- Non-verbal Abuse—Staff members can also emotionally abuse patients without using words. This can include ignoring the patient or isolating her, especially as punishment for behaviors. Additionally, terrorizing or menacing the patient can be considered abuse. However, these are again very hard to prove without exact physical evidence.
- Sexual Abuse—Perhaps the most disturbing and least talked about aspect of elder abuse is sexual abuse. This one is not spoken of as much because of the uncomfortable nature of the abuse and the embarrassment that the person may feel regarding the abuse. Sexual abuse includes the following:
- Physical sex acts—This can include anything from sexual intercourse to groping and inappropriate contact. Any kind of physical or sexual touching without the consent of the elder person is considered to be abuse.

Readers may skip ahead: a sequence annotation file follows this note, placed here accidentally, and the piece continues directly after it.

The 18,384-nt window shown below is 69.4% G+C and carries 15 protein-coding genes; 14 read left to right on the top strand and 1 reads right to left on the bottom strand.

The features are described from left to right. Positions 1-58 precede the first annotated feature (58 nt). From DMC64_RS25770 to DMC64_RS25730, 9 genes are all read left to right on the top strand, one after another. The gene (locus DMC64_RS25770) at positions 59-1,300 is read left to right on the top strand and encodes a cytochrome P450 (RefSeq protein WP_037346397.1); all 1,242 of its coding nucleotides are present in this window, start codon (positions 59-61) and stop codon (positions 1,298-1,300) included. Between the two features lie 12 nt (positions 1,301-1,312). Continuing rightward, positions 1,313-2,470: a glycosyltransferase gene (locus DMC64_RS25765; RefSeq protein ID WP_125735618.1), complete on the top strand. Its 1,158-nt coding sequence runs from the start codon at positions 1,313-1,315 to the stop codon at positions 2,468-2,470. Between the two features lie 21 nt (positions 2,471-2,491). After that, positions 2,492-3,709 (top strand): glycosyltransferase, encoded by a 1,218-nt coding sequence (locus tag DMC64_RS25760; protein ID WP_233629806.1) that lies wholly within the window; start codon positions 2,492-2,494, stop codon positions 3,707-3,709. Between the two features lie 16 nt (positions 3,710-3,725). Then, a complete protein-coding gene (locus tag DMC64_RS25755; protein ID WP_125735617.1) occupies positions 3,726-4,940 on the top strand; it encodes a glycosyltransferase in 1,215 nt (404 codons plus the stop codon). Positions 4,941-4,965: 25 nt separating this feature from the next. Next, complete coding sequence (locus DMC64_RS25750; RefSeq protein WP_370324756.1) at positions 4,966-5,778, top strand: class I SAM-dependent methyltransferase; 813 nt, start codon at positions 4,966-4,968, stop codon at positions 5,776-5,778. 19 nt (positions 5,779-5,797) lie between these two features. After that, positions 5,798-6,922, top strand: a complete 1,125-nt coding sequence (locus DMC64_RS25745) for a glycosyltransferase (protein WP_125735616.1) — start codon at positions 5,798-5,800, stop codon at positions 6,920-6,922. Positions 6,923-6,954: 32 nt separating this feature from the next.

- Indirect sexual acts—These can include showing an elderly person pornographic material without their consent, forcing the person to watch others perform sex acts, or forcing the elderly person to undress.
- Neglect or Abandonment—During the survey of abuse of elders, this was the most prevalent form of elder abuse. Neglect or abandonment can include the following:
- Failure to fulfill a caretaking obligation—This can include the failure to give proper medications, failure to bathe or clean the patient, or failure to move the patient regularly resulting in bedsores.
- Intent—Unlike other forms of abuse, neglect can be intentional or unintentional. Ignorance and denial of a patient’s needs is not considered to be an excuse if the abuser does not provide the truly necessary level of care.